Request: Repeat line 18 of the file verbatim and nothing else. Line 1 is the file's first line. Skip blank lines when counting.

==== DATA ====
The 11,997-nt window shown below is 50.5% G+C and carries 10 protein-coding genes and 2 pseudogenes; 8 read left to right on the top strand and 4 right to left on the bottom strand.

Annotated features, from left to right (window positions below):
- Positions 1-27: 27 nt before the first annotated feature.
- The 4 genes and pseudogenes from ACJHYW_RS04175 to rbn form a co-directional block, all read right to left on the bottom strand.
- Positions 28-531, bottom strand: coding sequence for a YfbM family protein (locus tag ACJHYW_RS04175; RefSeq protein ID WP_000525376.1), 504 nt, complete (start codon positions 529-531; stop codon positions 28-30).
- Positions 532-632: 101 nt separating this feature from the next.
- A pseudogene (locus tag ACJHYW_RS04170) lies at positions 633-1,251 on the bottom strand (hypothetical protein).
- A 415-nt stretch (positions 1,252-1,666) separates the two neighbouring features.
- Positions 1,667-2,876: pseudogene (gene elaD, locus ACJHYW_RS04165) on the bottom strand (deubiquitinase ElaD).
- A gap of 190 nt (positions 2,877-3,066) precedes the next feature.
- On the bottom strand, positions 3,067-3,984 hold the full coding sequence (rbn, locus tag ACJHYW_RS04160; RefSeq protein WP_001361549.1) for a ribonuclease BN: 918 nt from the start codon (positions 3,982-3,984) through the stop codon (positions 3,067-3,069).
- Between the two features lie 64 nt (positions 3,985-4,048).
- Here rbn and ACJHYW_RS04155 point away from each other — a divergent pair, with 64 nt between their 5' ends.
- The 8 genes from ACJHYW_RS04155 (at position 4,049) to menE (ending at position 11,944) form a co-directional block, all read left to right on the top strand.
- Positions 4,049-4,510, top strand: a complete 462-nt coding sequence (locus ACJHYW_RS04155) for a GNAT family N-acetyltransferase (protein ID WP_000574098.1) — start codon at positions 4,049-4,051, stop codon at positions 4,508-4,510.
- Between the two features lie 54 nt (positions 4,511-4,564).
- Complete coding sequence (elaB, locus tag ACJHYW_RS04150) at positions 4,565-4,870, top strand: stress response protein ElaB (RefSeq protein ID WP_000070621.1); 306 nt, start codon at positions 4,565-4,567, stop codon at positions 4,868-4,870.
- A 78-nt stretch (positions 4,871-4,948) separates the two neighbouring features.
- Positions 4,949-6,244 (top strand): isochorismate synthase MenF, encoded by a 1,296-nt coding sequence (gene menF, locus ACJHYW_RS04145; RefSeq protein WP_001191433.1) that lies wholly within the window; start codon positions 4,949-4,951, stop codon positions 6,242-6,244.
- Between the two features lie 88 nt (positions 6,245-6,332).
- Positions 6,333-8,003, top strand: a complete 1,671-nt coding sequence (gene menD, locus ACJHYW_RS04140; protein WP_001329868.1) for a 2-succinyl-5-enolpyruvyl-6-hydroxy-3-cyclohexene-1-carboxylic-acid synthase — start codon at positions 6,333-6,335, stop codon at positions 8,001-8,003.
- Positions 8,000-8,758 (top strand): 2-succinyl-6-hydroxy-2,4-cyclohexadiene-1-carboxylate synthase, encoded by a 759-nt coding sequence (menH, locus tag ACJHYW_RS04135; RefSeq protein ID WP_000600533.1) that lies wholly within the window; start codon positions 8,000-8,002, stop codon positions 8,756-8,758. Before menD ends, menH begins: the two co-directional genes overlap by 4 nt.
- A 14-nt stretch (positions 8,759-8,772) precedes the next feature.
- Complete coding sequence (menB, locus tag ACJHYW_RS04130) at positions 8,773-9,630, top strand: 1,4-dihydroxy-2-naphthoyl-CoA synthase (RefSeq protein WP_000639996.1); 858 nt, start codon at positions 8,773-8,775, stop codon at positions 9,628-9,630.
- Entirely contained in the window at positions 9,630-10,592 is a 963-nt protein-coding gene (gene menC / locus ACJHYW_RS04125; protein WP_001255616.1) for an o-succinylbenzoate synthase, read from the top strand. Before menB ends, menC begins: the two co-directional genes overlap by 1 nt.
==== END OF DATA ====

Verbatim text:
- A 78-nt stretch (positions 4,871-4,948) separates the two neighbouring features.